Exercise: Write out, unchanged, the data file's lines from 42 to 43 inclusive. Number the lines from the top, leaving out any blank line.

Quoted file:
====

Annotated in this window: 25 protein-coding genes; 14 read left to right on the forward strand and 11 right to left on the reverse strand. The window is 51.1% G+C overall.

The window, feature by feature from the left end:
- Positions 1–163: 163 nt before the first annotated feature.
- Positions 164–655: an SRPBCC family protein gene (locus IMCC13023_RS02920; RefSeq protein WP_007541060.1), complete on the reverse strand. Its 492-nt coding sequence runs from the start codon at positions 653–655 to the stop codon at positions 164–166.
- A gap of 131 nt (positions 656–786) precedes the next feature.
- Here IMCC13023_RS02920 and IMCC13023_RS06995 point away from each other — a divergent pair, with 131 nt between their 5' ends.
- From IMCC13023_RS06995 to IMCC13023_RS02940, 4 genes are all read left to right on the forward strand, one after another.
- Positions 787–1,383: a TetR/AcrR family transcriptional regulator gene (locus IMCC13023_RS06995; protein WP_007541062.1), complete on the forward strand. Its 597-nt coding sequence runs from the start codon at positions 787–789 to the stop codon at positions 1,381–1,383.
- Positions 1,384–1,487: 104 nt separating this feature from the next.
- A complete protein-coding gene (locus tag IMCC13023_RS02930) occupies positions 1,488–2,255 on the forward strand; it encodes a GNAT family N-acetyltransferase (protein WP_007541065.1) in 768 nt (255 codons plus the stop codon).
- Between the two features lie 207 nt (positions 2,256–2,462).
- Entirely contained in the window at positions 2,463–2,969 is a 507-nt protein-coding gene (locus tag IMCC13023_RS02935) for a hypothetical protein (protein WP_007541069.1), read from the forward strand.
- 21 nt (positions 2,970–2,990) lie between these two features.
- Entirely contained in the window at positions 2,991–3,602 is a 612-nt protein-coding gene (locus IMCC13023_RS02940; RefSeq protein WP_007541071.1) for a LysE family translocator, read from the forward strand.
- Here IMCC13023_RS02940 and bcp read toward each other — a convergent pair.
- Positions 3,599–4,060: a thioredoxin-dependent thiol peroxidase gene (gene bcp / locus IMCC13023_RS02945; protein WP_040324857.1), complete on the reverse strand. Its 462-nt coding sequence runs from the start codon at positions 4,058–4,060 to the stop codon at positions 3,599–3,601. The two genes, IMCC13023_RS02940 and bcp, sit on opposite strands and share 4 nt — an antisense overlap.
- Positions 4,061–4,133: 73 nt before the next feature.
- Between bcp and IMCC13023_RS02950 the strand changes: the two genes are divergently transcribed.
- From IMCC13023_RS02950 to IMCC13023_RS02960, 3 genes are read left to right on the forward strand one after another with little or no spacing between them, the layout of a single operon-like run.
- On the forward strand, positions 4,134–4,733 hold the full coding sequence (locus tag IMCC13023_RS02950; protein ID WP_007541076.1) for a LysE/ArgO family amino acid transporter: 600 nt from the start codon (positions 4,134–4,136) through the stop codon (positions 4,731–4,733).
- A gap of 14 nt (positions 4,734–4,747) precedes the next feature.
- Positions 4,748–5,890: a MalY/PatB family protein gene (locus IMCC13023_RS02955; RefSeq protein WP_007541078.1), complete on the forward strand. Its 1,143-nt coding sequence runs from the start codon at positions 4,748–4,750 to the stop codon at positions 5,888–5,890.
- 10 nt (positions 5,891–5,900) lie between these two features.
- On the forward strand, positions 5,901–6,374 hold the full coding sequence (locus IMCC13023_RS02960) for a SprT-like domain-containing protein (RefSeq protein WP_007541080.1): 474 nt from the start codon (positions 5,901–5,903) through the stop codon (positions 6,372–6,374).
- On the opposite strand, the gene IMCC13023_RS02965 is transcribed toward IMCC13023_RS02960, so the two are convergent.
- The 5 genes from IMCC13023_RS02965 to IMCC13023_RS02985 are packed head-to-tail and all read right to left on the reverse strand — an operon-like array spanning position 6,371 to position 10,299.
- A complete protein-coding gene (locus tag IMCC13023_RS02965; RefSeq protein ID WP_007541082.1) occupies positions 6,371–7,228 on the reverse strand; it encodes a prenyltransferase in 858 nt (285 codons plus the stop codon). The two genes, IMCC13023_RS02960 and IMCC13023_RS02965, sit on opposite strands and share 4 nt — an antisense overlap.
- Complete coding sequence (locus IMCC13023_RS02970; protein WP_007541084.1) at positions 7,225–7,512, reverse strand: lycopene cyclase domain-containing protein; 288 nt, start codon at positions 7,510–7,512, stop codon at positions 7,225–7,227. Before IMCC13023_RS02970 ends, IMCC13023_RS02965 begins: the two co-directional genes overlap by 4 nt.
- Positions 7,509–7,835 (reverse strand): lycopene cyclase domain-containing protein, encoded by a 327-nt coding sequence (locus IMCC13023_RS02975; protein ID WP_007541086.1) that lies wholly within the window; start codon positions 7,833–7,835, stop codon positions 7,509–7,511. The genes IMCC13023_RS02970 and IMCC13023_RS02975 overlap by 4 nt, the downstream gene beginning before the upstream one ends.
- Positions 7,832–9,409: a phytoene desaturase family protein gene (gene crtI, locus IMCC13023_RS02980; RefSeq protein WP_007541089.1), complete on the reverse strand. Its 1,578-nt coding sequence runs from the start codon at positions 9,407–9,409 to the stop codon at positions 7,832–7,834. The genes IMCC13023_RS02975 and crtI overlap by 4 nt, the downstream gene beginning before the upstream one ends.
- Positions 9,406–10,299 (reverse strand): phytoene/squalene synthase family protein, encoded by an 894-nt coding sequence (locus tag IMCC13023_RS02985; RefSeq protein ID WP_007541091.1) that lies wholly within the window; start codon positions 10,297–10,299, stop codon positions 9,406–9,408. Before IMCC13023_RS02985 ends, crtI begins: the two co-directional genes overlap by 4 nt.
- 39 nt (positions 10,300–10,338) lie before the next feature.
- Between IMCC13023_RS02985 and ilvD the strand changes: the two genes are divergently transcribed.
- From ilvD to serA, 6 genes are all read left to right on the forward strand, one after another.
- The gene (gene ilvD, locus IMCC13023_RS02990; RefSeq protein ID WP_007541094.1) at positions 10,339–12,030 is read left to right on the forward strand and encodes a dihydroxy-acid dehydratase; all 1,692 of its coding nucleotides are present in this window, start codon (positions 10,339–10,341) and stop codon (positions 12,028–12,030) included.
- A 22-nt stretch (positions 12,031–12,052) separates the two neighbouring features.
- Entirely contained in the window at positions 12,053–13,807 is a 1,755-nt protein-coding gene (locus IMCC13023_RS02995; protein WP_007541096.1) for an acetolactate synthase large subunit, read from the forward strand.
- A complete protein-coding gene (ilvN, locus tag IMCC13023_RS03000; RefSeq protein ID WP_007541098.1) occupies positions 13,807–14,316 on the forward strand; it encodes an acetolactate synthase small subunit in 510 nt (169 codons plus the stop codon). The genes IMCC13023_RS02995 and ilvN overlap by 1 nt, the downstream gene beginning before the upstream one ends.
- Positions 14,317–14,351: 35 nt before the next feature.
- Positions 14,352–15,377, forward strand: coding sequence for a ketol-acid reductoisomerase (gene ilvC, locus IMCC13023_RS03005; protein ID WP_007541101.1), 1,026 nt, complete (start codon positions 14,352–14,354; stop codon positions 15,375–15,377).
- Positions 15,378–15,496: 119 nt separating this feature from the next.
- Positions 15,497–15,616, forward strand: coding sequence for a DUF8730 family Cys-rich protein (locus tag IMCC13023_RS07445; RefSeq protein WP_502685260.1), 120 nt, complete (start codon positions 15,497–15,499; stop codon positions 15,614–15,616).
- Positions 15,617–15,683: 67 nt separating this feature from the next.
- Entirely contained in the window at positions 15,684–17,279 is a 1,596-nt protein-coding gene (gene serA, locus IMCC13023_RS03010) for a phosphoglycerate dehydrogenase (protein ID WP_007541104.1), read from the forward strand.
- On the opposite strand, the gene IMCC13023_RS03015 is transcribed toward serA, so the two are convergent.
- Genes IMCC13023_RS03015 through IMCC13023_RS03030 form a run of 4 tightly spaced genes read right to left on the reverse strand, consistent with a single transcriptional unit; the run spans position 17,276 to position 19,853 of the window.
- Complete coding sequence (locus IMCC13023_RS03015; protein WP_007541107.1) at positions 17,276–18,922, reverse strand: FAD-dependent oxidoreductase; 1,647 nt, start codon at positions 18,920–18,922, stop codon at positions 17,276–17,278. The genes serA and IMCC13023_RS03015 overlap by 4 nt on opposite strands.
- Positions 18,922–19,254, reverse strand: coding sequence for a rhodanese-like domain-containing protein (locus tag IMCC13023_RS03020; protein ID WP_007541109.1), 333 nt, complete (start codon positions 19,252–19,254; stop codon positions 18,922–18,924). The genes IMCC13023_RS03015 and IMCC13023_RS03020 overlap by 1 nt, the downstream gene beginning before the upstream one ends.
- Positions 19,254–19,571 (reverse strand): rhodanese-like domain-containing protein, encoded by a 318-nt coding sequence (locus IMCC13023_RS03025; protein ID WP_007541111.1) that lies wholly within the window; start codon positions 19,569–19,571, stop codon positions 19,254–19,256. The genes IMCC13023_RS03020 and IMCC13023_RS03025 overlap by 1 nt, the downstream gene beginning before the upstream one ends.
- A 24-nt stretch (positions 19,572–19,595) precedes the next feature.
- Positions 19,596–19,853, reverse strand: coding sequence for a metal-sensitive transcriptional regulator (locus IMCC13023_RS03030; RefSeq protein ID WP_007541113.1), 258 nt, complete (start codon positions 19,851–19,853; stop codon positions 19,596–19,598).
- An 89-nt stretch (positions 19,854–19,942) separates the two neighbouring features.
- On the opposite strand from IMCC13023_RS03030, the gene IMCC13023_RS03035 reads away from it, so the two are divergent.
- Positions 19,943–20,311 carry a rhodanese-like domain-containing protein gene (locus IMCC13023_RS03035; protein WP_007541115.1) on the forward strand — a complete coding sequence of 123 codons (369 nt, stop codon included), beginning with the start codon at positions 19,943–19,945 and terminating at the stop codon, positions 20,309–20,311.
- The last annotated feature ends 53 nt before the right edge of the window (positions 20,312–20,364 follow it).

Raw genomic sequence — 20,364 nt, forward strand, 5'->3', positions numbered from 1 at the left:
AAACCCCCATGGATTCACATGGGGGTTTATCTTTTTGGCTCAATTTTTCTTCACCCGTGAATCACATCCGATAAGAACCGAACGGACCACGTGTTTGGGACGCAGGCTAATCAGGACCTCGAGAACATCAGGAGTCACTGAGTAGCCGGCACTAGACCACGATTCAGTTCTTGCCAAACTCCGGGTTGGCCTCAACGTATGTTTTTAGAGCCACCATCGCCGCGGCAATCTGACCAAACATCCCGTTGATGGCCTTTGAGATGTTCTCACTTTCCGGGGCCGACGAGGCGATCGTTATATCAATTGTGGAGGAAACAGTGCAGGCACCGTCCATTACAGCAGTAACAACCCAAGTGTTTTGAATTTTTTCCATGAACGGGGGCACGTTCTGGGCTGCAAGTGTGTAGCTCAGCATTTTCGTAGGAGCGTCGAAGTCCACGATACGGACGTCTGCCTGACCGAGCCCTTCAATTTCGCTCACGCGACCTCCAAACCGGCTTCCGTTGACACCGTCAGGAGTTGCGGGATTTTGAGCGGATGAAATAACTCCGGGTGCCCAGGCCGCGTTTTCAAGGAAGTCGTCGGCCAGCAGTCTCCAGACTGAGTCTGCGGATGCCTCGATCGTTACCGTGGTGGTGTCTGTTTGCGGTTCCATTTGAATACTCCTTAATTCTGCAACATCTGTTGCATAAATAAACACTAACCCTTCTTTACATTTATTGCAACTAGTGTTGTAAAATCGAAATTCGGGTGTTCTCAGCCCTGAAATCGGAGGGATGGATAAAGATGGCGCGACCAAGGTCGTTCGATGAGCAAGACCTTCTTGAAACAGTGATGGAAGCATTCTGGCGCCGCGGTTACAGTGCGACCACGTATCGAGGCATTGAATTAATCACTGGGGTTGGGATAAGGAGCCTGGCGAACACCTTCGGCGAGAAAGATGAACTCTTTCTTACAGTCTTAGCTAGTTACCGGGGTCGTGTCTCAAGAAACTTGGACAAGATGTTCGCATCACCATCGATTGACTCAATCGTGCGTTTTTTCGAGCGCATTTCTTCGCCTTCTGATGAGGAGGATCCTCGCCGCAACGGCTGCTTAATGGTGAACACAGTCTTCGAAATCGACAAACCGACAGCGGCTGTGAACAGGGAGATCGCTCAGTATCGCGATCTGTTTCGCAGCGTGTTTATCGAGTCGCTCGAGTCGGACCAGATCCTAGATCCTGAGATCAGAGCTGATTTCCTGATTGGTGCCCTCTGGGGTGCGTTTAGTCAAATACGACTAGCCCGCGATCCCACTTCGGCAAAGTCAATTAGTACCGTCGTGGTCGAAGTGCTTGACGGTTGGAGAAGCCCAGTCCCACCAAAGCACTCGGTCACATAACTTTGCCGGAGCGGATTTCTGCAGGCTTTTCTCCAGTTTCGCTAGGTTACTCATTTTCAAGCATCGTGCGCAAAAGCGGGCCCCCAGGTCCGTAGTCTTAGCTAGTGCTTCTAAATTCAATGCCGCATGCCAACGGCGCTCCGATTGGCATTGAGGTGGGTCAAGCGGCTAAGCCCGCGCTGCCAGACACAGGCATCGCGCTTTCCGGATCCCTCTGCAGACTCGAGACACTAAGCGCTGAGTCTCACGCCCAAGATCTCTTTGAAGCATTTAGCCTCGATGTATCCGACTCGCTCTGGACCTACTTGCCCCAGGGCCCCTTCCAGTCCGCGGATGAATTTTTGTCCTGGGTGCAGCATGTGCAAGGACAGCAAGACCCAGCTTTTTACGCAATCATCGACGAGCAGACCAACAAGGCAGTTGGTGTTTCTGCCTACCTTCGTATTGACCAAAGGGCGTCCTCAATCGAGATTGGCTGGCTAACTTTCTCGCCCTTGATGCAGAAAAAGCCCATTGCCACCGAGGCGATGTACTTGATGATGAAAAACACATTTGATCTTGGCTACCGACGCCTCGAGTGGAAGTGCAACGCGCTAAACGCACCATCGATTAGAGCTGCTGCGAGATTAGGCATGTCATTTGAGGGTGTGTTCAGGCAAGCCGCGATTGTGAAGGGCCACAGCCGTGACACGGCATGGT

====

- Positions 15,497–15,616, forward strand: coding sequence for a DUF8730 family Cys-rich protein (locus tag IMCC13023_RS07445; RefSeq protein WP_502685260.1), 120 nt, complete (start codon positions 15,497–15,499; stop codon positions 15,614–15,616).
- Positions 15,617–15,683: 67 nt separating this feature from the next.